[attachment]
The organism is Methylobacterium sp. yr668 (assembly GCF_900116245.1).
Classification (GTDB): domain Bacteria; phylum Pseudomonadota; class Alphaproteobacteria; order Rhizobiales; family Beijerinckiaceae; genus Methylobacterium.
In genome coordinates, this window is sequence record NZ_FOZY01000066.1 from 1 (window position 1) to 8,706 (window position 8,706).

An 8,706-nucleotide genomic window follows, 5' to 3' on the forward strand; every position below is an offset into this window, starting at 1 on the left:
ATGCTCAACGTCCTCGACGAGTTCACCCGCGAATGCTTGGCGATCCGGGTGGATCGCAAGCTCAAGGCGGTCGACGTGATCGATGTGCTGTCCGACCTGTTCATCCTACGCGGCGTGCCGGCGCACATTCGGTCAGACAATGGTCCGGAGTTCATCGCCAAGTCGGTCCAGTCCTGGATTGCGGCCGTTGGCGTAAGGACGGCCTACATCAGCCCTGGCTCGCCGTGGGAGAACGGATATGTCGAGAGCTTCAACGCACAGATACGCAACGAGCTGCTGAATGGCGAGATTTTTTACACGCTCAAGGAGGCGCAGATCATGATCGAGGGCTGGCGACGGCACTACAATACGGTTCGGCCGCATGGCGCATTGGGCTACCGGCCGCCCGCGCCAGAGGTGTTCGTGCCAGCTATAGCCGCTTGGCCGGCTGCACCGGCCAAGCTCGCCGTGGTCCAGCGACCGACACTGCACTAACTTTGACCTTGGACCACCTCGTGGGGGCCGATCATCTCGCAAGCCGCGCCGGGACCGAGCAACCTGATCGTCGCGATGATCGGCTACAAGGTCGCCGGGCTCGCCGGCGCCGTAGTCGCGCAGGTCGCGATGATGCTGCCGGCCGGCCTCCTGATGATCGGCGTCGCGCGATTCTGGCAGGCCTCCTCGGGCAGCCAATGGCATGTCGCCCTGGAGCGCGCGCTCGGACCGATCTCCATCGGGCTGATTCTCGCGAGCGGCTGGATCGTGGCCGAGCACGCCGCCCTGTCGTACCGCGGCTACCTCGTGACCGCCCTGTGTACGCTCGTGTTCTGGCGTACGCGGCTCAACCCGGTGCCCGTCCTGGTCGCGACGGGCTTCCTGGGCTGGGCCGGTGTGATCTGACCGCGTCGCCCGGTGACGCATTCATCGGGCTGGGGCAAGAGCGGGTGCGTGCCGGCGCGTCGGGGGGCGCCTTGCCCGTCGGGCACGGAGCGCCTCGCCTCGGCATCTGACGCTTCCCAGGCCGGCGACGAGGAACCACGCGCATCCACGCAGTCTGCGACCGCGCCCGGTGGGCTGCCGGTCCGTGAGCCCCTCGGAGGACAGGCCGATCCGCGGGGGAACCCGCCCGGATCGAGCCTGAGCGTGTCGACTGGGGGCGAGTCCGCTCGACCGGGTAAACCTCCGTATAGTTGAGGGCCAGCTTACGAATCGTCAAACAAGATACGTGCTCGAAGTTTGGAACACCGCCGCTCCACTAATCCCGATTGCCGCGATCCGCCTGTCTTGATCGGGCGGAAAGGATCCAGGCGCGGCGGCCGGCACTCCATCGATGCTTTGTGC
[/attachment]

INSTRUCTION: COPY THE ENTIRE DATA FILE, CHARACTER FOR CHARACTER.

The organism is Methylobacterium sp. yr668 (assembly GCF_900116245.1).
Classification (GTDB): domain Bacteria; phylum Pseudomonadota; class Alphaproteobacteria; order Rhizobiales; family Beijerinckiaceae; genus Methylobacterium.
In genome coordinates, this window is sequence record NZ_FOZY01000066.1 from 1 (window position 1) to 8,706 (window position 8,706).

An 8,706-nucleotide genomic window follows, 5' to 3' on the forward strand; every position below is an offset into this window, starting at 1 on the left:
ATGCTCAACGTCCTCGACGAGTTCACCCGCGAATGCTTGGCGATCCGGGTGGATCGCAAGCTCAAGGCGGTCGACGTGATCGATGTGCTGTCCGACCTGTTCATCCTACGCGGCGTGCCGGCGCACATTCGGTCAGACAATGGTCCGGAGTTCATCGCCAAGTCGGTCCAGTCCTGGATTGCGGCCGTTGGCGTAAGGACGGCCTACATCAGCCCTGGCTCGCCGTGGGAGAACGGATATGTCGAGAGCTTCAACGCACAGATACGCAACGAGCTGCTGAATGGCGAGATTTTTTACACGCTCAAGGAGGCGCAGATCATGATCGAGGGCTGGCGACGGCACTACAATACGGTTCGGCCGCATGGCGCATTGGGCTACCGGCCGCCCGCGCCAGAGGTGTTCGTGCCAGCTATAGCCGCTTGGCCGGCTGCACCGGCCAAGCTCGCCGTGGTCCAGCGACCGACACTGCACTAACTTTGACCTTGGACCACCTCGTGGGGGCCGATCATCTCGCAAGCCGCGCCGGGACCGAGCAACCTGATCGTCGCGATGATCGGCTACAAGGTCGCCGGGCTCGCCGGCGCCGTAGTCGCGCAGGTCGCGATGATGCTGCCGGCCGGCCTCCTGATGATCGGCGTCGCGCGATTCTGGCAGGCCTCCTCGGGCAGCCAATGGCATGTCGCCCTGGAGCGCGCGCTCGGACCGATCTCCATCGGGCTGATTCTCGCGAGCGGCTGGATCGTGGCCGAGCACGCCGCCCTGTCGTACCGCGGCTACCTCGTGACCGCCCTGTGTACGCTCGTGTTCTGGCGTACGCGGCTCAACCCGGTGCCCGTCCTGGTCGCGACGGGCTTCCTGGGCTGGGCCGGTGTGATCTGACCGCGTCGCCCGGTGACGCATTCATCGGGCTGGGGCAAGAGCGGGTGCGTGCCGGCGCGTCGGGGGGCGCCTTGCCCGTCGGGCACGGAGCGCCTCGCCTCGGCATCTGACGCTTCCCAGGCCGGCGACGAGGAACCACGCGCATCCACGCAGTCTGCGACCGCGCCCGGTGGGCTGCCGGTCCGTGAGCCCCTCGGAGGACAGGCCGATCCGCGGGGGAACCCGCCCGGATCGAGCCTGAGCGTGTCGACTGGGGGCGAGTCCGCTCGACCGGGTAAACCTCCGTATAGTTGAGGGCCAGCTTACGAATCGTCAAACAAGATACGTGCTCGAAGTTTGGAACACCGCCGCTCCACTAATCCCGATTGCCGCGATCCGCCTGTCTTGATCGGGCGGAAAGGATCCAGGCGCGGCGGCCGGCACTCCATCGATGCTTTGTGC